Reverse Domain Name Hijacking

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Reverse Domain Name Hijacking, also known as Reverse Domain Hijacking or Reverse Cybersquatting, involves attempting to use trademark protection mechanisms, such as ICANN's Uniform Domain-Name Dispute-Resolution Policy (UDRP) or the Anti-cybersquatting Consumer Protection Act (ACPA), in bad faith to acquire a domain name when the owner has legitimate rights to it.[1] Reverse domain name hijacking is usually attempted by large companies that can afford expensive legal fees.[1]

Public Perception

Reverse domain name hijacking is considered to be an abuse of UDRP and ACPA proceedings and is viewed most often as unnecessary, greedy, or ignorant.[2][3]

Outcome

The result of this practice is unnecessary legal fees and proceedings.

Historical Use

Reverse domain name hijacking developed when ICANN and legal policies developed to protect trademark owners from online infringement like cybersquatting. Reverse domain name hijacking takes advantage of these proceedings and attempts to use them in order to gain the rights to domain names that other individuals have registered in good faith.[4] According to Domain Name Wire, in 2013, "24 complainants had been found guilty of abusing the UDRP."[5]

ICANN Policy

In order to address cases of cybersquatting, ICANN instituted UDRP, which also has a reverse domain name hijacking provision.

  • If a complainant in a UDRP case is found guilty of reverse domain name hijacking, there is no penalty other than officially stating that the complaint "constitutes an abuse of the administrative proceeding."[6][7]
  • To see a broad overview of UDRP, read the ICANN Policy section of Cybersquatting and look to the additional resources section of the current page for more detailed information.

Legislation

Reverse domain name hijacking is addressed in the Anticybersquatting Consumer Protection Act (ACPA), which is primarily used to address claims of cybersquatting and Internet trademark violations.[4] Damages for reverse domain name hijacking claims and "injunctive relief"[8] can be awarded through civil suits.[4] Additionally, the findings of UDRP proceedings can be overturned or reversed by ACPA rulings if reverse domain name hijacking occurred.[8]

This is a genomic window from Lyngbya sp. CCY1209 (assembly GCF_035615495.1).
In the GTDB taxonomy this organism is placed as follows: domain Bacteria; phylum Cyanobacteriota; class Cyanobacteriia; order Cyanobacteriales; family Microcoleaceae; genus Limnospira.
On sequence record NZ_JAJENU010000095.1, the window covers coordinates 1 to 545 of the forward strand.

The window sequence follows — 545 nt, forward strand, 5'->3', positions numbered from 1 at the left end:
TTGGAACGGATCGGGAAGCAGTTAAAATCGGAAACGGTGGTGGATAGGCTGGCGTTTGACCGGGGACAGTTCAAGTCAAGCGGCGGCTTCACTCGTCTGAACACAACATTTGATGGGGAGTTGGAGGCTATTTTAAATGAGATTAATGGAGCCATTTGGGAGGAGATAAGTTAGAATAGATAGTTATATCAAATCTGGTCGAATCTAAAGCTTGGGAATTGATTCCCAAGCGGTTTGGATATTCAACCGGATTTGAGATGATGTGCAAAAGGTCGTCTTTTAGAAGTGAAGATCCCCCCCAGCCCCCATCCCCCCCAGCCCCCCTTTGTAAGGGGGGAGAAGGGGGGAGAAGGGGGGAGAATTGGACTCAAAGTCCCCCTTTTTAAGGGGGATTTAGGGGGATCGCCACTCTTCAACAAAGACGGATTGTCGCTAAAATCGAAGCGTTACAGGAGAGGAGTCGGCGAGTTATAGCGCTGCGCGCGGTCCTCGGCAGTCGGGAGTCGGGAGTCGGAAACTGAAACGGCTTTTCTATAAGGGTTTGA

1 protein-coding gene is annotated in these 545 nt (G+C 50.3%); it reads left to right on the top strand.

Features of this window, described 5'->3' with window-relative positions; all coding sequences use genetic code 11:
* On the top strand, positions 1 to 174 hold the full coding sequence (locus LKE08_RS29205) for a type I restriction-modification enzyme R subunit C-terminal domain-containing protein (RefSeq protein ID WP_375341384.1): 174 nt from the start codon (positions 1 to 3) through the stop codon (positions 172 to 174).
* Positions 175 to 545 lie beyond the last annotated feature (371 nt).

• In a case between Digimedia and GoForIt Entertainment, a judge ruled that GoForIt Entertainment attempted reverse domain name hijacking and awarded Digimedia over $100,000 in damages.[9]

Additional Resources

Related Articles

References

  1. 1.0 1.1 Reverse Domain Name Hijacking, Domain Sherpa
  2. Domainers are going to love and hate the QLP.com UDRP decision by Andrew Allemann (December 17, 2013), Domain Name Wire
  3. www.hallofshame.com
  4. 4.0 4.1 4.2 What is RDNH?, RDNH.com
  5. 2013 Top Stories: A record number of RDNH filings by Andrew Allemann (January 7, 2013), Domain Name Wire
  6. Rules for Uniform Domain Name Dispute Resolution Policy (the "Rules"), Internet Corporation for Assigned Names and Numbers (ICANN)
  7. REVERSE DOMAIN NAME HIJACKING, A DUBIOUS PRACTICE, Register.eu
  8. 8.0 8.1 Stick 'em Up! Self Defense Against Reverse Domain Name Hijacking by Stevan Lieberman & Debora McCormick], DN Journal
  9. Court Awards DigiMedia $100,000 for Reverse Domain Name Hijacking by Andrew Allemann (March 29, 2011), Domain Name Wire